From the barstool of the publisher

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I think I’ve mentioned this before in this space, but years ago I sat on a panel at a music festival with a bunch of “professionals,” giving advice to up-and-coming bands. (I put professional in quotes because while there were some big heavy hitters on the panel, myself and a few other D-level celebrities were also on it.)

Somehow, in the course of the conversation, someone said, tongue-in-cheek, that a band could do better by firing its drummer. Everyone, even that band, had a good laugh about it and the phrase became the punch-line for the rest of the weekend. You want to get your band on the radio? Fire your drummer. You want to get press for your band? Fire your drummer. Your tour van broke down last time you were on the road? Fire your drummer.

This many years later, I still think it’s a hilarious answer to any question a band faces. But, late last month, I saw a band — ironically, one that I saw for the very first time at that same conference — who had changed nearly its entire lineup save for, of course, the lead singer and the drummer.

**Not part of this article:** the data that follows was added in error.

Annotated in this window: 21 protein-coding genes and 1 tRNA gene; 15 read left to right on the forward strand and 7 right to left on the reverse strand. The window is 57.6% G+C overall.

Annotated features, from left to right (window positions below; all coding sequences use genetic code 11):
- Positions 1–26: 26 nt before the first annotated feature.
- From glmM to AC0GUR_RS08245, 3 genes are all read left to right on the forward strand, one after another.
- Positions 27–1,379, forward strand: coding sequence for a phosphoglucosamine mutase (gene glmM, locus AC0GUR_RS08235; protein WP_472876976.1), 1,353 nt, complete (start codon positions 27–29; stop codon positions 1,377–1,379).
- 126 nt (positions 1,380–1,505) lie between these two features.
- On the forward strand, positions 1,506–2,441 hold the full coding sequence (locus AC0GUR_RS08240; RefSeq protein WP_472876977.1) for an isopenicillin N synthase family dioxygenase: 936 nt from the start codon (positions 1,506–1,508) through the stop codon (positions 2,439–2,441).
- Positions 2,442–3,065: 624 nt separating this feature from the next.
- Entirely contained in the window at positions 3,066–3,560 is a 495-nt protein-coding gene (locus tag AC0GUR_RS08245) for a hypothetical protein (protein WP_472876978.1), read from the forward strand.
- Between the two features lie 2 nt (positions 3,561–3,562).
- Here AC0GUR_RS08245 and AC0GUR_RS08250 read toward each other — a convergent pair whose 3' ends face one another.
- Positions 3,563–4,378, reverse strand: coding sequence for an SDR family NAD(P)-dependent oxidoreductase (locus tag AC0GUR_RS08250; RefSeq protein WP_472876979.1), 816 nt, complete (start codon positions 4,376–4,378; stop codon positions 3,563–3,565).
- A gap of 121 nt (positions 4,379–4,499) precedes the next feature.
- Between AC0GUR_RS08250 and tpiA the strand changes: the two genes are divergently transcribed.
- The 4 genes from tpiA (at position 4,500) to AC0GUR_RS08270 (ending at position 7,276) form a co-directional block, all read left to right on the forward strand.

In general, I hate lineup changes in bands. No matter how good the “new guy” is, old fans will always compare them to the former players, and those players will always be searching for that elusive position that allows them to bring their own flavor and taste to the conversation while still holding onto the band’s roots.

Happily though, when I saw Margot and the Nuclear So and Sos at the Bluebird Theater last month, I couldn’t have been more pleased with the new direction and new players in the band.

It’s as if the band took the indie rock tag and crumpled up and threw away the indie part.

There used to be eight So and Sos; now there are only six, but somehow the band sounds fuller. The band’s guitars are louder, their power is more in your face, and while the band let its percussionist go, it gives the band’s drummer Chris Fry, the chance to really shine — and I mean, really shine. Before, Fry almost seemed like an accompaniment, but now he seems like much more of an anchor for the group, and he helps the band take on this considerably louder, more rocking persona.

So, despite my distaste for change, and my inclination to always recommend firing your drummer, I’m psyched to see the So and Sos doing so well, and playing some really great new material, while reworking their older material in different ways.

I’m glad they didn’t fire their drummer.

See you at the shows.

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